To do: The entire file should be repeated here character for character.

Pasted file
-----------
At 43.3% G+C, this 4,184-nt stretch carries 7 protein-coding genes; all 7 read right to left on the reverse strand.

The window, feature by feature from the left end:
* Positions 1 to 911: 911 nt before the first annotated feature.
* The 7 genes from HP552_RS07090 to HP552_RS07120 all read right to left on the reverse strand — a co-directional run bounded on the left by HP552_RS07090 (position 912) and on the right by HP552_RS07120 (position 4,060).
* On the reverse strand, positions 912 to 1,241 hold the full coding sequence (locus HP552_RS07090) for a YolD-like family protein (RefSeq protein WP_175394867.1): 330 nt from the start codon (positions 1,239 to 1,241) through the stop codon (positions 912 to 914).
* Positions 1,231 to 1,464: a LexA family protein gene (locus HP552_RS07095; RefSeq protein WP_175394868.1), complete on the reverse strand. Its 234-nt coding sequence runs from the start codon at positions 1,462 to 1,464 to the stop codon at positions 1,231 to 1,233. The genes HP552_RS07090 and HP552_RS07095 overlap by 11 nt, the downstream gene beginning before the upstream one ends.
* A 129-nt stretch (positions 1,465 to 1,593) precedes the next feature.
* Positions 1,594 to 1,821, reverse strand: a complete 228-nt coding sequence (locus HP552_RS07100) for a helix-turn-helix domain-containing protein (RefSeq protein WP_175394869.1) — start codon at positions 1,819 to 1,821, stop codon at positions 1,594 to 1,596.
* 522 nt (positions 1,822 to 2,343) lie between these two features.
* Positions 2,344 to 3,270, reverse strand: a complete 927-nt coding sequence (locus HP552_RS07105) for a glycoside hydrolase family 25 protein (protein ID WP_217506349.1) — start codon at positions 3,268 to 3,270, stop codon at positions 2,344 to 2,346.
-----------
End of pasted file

At 43.3% G+C, this 4,184-nt stretch carries 7 protein-coding genes; all 7 read right to left on the reverse strand.

The window, feature by feature from the left end:
* Positions 1 to 911: 911 nt before the first annotated feature.
* The 7 genes from HP552_RS07090 to HP552_RS07120 all read right to left on the reverse strand — a co-directional run bounded on the left by HP552_RS07090 (position 912) and on the right by HP552_RS07120 (position 4,060).
* On the reverse strand, positions 912 to 1,241 hold the full coding sequence (locus HP552_RS07090) for a YolD-like family protein (RefSeq protein WP_175394867.1): 330 nt from the start codon (positions 1,239 to 1,241) through the stop codon (positions 912 to 914).
* Positions 1,231 to 1,464: a LexA family protein gene (locus HP552_RS07095; RefSeq protein WP_175394868.1), complete on the reverse strand. Its 234-nt coding sequence runs from the start codon at positions 1,462 to 1,464 to the stop codon at positions 1,231 to 1,233. The genes HP552_RS07090 and HP552_RS07095 overlap by 11 nt, the downstream gene beginning before the upstream one ends.
* A 129-nt stretch (positions 1,465 to 1,593) precedes the next feature.
* Positions 1,594 to 1,821, reverse strand: a complete 228-nt coding sequence (locus HP552_RS07100) for a helix-turn-helix domain-containing protein (RefSeq protein WP_175394869.1) — start codon at positions 1,819 to 1,821, stop codon at positions 1,594 to 1,596.
* 522 nt (positions 1,822 to 2,343) lie between these two features.
* Positions 2,344 to 3,270, reverse strand: a complete 927-nt coding sequence (locus HP552_RS07105) for a glycoside hydrolase family 25 protein (protein ID WP_217506349.1) — start codon at positions 3,268 to 3,270, stop codon at positions 2,344 to 2,346.